Suicide bomb at museumEdit
Colonel Gersdorff volunteered to be a human time bomb. He would carry the explosives inside his army coat. The museum was unheated, so his wearing a long coat would not seem suspicious. A few minutes before Hitler arrived, he would start the ten-minute fuses on the explosives. Just before the bombs would go off, he would rush to Hitler and embrace him; the explosion would kill both men.
Despite the plan, at the last minute just before Hitler was to appear, his visit was reduced to just eight minutes as a security precaution, and he breezed through in just two minutes, leaving well before Gersdorff's explosives would have gone off. Gersdorff barely managed to get out and defuse the bombs.
The winter uniform suicide bombEdit
Standard German army uniforms had proven inadequate for the harsh conditions of the Russian winter, thus the Army had a new winter uniform designed. A viewing of the new uniform by Hitler was arranged. The uniform was also to be adopted by the Waffen-SS and the Luftwaffe Field Divisions, so SS chief Heinrich Himmler and Luftwaffe commander Hermann Göring were expected to be present as well. This made for a great opportunity: the three most important and powerful Nazis could all be removed.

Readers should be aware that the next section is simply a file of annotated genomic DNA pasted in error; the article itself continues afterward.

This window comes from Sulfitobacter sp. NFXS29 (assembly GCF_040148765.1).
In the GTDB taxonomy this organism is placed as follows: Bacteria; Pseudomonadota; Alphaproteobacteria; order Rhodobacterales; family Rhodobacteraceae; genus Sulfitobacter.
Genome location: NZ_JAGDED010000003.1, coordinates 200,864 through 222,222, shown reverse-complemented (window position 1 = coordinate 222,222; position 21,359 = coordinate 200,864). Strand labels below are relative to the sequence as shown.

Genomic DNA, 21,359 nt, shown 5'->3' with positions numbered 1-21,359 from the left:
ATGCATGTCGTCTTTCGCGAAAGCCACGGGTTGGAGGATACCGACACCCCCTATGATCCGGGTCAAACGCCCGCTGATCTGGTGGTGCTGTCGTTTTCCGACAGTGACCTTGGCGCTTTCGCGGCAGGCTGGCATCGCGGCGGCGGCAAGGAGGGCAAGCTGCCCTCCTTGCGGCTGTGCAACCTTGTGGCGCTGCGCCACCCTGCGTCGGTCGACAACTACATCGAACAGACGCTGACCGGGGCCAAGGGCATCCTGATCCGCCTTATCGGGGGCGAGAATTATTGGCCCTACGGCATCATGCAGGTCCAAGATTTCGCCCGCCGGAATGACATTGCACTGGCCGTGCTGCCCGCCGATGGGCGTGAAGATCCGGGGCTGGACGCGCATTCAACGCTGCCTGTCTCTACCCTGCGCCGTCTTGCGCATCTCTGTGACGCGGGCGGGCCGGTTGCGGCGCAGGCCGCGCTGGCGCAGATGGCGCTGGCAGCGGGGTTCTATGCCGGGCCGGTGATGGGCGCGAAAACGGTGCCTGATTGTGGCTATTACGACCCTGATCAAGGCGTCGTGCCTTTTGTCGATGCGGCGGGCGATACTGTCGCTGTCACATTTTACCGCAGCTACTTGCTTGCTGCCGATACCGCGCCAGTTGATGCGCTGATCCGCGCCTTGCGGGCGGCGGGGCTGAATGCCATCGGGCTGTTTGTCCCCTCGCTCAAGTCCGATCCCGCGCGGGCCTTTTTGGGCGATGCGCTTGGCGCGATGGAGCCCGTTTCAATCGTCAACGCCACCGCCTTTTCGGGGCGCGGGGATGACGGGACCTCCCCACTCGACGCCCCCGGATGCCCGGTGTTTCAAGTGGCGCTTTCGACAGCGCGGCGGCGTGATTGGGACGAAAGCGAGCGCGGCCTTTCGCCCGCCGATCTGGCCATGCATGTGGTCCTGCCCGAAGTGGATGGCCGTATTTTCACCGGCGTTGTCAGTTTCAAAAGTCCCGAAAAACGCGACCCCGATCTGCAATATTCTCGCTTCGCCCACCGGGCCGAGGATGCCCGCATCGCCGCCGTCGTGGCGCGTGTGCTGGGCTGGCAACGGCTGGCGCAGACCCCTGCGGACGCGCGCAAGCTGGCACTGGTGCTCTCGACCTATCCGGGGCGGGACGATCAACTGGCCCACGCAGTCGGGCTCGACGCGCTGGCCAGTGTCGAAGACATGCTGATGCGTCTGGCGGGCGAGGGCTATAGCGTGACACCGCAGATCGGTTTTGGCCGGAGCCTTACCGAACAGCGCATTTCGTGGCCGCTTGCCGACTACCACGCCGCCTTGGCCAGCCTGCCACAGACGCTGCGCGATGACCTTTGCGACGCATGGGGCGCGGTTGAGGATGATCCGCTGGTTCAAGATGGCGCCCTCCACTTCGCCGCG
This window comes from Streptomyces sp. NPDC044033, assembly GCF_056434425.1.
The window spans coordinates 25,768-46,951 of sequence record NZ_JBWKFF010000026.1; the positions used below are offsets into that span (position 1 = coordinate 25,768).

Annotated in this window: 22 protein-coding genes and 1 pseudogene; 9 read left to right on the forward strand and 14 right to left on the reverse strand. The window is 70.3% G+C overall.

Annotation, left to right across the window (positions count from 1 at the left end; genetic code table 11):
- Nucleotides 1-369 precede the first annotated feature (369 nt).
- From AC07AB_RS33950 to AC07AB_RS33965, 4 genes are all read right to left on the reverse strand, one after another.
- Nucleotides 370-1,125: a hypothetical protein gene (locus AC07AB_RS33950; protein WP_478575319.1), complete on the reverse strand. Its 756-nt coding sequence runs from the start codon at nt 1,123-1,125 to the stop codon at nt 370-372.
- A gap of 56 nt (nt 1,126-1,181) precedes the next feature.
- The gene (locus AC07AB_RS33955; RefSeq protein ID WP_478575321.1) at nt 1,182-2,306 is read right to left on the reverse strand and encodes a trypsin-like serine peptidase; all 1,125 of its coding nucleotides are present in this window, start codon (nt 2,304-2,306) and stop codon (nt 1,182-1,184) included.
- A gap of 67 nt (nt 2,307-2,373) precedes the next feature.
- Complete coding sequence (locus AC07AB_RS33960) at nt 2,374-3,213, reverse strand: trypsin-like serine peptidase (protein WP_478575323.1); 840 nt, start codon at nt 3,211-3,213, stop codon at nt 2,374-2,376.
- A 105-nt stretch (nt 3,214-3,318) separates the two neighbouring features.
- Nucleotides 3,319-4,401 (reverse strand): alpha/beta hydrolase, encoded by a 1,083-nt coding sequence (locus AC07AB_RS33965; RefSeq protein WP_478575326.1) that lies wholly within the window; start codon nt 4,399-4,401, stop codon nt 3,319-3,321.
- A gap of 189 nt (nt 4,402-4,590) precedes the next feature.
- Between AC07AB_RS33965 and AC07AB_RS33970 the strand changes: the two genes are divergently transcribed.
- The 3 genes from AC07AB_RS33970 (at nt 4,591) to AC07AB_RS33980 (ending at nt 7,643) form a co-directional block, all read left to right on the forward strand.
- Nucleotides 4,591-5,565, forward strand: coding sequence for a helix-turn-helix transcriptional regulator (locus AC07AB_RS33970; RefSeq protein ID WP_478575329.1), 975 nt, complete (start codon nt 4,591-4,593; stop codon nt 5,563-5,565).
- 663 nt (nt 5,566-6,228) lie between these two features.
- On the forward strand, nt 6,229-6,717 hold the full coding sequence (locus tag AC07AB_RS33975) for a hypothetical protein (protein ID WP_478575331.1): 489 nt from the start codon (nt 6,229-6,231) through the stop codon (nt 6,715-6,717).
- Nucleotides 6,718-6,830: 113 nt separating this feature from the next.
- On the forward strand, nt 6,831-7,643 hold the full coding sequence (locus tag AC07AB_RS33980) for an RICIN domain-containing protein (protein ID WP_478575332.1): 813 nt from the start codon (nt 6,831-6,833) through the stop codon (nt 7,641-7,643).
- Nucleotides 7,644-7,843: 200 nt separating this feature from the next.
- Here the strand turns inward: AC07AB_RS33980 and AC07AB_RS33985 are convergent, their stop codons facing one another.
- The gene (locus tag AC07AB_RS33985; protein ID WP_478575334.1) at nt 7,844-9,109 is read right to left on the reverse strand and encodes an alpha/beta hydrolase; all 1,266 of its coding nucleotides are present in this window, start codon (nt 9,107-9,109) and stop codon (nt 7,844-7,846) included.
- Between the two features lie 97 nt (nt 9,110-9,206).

After several misfires (due to a rescheduling made by one of the three men), the viewing was scheduled for 16 November 1943.
The model was to be Captain von dem Bussche, who volunteered to carry a landmine in the knapsack of the uniform, and detonate it when the three Nazi leaders were gathered around him. Nonetheless, the freight car containing the new uniforms was destroyed in an Allied air raid the night before the scheduled demonstration. The viewing was rescheduled, but again delayed by schedule conflicts among the "Big Three" Nazis until February. Meanwhile, von dem Bussche had to return to front-line duty, and was badly wounded, losing part of one leg, so he could no longer serve as model.